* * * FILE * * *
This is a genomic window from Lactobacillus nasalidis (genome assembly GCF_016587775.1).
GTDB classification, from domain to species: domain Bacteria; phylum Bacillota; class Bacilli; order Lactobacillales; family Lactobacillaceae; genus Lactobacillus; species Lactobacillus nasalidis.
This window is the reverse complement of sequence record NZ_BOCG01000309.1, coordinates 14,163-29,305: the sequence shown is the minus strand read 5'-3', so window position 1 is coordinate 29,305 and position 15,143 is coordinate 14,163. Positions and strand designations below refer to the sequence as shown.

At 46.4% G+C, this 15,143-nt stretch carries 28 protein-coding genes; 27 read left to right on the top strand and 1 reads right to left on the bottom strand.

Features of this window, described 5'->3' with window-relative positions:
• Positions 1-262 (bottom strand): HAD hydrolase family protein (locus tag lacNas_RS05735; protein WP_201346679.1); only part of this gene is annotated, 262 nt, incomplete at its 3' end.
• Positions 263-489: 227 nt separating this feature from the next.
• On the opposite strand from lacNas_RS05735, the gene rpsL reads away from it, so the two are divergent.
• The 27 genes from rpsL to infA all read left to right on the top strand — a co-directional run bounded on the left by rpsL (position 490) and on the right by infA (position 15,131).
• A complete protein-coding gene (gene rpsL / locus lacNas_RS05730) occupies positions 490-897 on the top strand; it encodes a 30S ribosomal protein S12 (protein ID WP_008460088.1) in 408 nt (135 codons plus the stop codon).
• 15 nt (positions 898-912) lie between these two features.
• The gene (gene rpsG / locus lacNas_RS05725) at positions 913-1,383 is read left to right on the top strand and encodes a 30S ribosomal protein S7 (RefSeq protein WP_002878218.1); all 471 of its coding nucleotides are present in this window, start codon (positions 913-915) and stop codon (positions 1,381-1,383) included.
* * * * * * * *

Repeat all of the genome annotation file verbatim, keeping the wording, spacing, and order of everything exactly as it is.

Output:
This is a genomic window from Lactobacillus nasalidis (genome assembly GCF_016587775.1).
GTDB classification, from domain to species: domain Bacteria; phylum Bacillota; class Bacilli; order Lactobacillales; family Lactobacillaceae; genus Lactobacillus; species Lactobacillus nasalidis.
This window is the reverse complement of sequence record NZ_BOCG01000309.1, coordinates 14,163-29,305: the sequence shown is the minus strand read 5'-3', so window position 1 is coordinate 29,305 and position 15,143 is coordinate 14,163. Positions and strand designations below refer to the sequence as shown.

At 46.4% G+C, this 15,143-nt stretch carries 28 protein-coding genes; 27 read left to right on the top strand and 1 reads right to left on the bottom strand.

Features of this window, described 5'->3' with window-relative positions:
• Positions 1-262 (bottom strand): HAD hydrolase family protein (locus tag lacNas_RS05735; protein WP_201346679.1); only part of this gene is annotated, 262 nt, incomplete at its 3' end.
• Positions 263-489: 227 nt separating this feature from the next.
• On the opposite strand from lacNas_RS05735, the gene rpsL reads away from it, so the two are divergent.
• The 27 genes from rpsL to infA all read left to right on the top strand — a co-directional run bounded on the left by rpsL (position 490) and on the right by infA (position 15,131).
• A complete protein-coding gene (gene rpsL / locus lacNas_RS05730) occupies positions 490-897 on the top strand; it encodes a 30S ribosomal protein S12 (protein ID WP_008460088.1) in 408 nt (135 codons plus the stop codon).
• 15 nt (positions 898-912) lie between these two features.
• The gene (gene rpsG / locus lacNas_RS05725) at positions 913-1,383 is read left to right on the top strand and encodes a 30S ribosomal protein S7 (RefSeq protein WP_002878218.1); all 471 of its coding nucleotides are present in this window, start codon (positions 913-915) and stop codon (positions 1,381-1,383) included.